18_G15_InSight_Money

Global Issue 15

Global Insight Making Money Move Does M-Money spell the end of the financial system? Don’t bank on it Mobile banking is expected to be worth US$223 billion worldwide this year. But it does have its limitations – unless a stable digital currency can be established, traditional banking will still have to play a part Richard Walker Mobile payment systems represent the fastest-growing financial innovation of the era. They are bringing millions of excluded people into the global financial economy, making a reality of the financial global village, and along the way they are also giving a real scare to some of the world’s biggest financial institutions. But do mobile payments or ‘M-payments’ herald the end of conventional banking, and perhaps even conventional money itself? That’s not likely. In fact, mobile payment may even end up lending new strength to old-fashioned banking. The dollar and the euro won’t suffer too much either – they might well end up more powerful than ever before. But as mobile payment becomes something closer to the norm, there will be an almighty struggle between those companies that already make money from transactions – like banks and credit card managers – and newer companies, such as mobile phone networks, online serviceproviders, and computer-makers, who all want part of the action. One thing is certain – mobile payment is a growing phenomenon. Forrester, a new technology research company, forecasts that in the US alone mobile payments will be worth US$90 billion a year by 2017, compared to a little over $12 billion last year. The World Payments Report from Royal Bank of Scotland forecasts the total of global M-payments to be $223 billion in 2013 – a growth rate of a little over 50 per cent a year over the last three years. But it is growth from a low base: $223 billion is a very tiny slice of the world total of non-cash transactions, which Boston Consulting Group estimates to have been $331 trillion in 2010. So M-payments are a small part of the financial universe, but they are growing. In terms of the number of transactions, they are mushrooming fastest in emerging economies, although, inevitably, there is more growth in the value of transactions in developed economies. But it is not the mere expansion of transactions that is getting banks and governments hot under the collar about M-payments. What is driving the debate is the 18 l www.global -br ief ing.org thi rd quar ter 2013 global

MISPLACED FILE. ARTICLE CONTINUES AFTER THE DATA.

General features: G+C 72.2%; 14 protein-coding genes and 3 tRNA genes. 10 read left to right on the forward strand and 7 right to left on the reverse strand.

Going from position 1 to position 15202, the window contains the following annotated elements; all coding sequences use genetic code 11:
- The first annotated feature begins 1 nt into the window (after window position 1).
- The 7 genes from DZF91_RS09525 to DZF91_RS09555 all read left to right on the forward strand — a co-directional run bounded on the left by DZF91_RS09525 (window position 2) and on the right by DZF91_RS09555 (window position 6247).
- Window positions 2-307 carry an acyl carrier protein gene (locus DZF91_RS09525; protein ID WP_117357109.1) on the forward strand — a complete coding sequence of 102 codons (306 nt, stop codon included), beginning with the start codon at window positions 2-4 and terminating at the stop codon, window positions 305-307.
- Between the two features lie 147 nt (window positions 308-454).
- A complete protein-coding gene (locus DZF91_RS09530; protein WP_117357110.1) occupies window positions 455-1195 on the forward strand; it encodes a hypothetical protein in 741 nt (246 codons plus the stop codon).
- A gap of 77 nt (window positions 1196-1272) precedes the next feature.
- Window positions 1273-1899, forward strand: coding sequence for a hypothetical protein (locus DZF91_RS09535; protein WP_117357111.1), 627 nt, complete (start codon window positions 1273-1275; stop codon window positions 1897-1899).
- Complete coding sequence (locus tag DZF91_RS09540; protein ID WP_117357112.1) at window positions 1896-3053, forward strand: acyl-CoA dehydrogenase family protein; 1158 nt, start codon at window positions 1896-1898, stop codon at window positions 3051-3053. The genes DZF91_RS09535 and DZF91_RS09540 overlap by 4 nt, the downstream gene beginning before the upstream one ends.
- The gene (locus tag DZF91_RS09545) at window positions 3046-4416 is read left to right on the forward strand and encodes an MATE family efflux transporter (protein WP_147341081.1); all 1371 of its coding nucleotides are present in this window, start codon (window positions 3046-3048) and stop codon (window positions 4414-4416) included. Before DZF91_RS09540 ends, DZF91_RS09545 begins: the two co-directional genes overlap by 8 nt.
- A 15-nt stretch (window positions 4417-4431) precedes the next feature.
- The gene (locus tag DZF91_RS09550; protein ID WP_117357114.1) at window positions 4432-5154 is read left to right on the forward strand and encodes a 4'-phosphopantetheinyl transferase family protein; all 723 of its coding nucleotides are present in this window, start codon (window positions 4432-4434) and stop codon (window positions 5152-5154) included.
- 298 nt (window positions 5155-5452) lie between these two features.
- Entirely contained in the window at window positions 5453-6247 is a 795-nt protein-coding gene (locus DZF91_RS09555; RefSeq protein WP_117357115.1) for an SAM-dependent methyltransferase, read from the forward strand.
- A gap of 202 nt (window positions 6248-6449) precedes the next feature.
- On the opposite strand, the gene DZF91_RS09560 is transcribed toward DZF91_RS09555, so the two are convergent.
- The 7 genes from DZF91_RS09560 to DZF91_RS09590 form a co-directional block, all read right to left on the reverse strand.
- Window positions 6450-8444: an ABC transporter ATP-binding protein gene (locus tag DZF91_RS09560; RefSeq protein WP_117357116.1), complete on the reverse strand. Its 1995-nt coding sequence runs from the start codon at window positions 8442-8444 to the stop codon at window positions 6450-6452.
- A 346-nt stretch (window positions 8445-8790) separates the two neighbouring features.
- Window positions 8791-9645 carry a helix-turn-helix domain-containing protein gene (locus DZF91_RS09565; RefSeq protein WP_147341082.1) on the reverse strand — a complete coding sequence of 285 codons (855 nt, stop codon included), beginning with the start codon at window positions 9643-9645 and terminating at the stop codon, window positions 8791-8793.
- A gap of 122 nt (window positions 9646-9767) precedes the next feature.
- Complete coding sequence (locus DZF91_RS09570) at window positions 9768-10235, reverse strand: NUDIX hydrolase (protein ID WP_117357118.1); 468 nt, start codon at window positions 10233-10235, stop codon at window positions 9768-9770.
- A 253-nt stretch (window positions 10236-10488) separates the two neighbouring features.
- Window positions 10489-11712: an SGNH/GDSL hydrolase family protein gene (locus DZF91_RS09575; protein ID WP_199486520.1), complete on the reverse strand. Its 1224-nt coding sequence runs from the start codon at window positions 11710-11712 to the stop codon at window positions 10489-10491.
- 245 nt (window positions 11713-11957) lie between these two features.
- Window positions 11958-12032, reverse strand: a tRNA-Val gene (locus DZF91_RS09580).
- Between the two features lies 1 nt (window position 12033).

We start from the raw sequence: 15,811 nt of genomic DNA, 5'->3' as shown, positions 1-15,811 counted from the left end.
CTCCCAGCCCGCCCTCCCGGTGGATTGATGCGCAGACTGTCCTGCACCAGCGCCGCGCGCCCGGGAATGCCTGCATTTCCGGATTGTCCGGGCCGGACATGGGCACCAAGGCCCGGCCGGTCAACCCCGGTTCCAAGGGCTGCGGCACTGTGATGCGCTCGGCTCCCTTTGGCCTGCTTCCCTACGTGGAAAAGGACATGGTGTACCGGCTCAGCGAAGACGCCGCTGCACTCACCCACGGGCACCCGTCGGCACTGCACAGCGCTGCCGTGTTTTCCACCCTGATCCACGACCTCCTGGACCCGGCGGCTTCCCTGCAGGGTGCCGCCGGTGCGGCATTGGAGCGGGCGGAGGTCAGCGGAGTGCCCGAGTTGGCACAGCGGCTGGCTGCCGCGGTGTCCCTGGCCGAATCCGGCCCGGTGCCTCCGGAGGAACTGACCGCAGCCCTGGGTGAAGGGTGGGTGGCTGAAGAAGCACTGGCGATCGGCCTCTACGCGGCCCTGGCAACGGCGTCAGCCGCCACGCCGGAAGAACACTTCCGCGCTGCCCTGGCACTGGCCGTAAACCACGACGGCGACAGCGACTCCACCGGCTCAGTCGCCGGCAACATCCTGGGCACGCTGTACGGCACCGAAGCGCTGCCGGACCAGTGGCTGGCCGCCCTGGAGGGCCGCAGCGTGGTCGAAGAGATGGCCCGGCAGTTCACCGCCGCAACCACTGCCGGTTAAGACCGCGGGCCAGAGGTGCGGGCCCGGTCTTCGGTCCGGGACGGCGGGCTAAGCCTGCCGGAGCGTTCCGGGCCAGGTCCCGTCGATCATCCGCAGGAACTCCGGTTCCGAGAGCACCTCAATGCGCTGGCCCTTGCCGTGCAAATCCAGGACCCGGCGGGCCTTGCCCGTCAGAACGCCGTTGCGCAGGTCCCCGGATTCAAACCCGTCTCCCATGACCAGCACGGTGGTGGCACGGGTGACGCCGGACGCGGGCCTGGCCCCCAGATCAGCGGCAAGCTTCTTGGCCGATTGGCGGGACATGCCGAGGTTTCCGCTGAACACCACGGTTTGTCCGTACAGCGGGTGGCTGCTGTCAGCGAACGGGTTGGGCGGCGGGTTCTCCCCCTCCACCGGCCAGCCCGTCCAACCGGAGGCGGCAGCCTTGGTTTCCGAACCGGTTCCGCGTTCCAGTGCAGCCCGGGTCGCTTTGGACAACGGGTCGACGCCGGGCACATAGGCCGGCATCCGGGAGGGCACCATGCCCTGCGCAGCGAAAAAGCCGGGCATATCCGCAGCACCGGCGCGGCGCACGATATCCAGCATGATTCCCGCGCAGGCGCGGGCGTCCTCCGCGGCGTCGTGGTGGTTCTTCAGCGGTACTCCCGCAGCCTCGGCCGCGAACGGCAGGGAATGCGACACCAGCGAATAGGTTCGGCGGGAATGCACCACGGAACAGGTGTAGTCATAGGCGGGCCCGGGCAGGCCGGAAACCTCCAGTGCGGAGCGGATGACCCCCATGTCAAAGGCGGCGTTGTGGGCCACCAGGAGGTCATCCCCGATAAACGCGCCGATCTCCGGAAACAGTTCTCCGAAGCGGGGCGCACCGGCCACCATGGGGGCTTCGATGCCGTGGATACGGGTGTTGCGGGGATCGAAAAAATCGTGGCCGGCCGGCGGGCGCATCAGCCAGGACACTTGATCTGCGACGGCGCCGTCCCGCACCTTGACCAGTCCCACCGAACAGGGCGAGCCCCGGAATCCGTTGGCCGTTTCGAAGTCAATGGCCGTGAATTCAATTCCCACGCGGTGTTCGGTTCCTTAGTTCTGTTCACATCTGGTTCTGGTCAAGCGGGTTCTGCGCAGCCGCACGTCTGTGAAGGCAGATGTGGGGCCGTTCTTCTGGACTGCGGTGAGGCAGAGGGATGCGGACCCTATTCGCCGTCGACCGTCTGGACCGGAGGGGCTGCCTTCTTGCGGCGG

Global Issue 15
To see the actual publication please follow the link above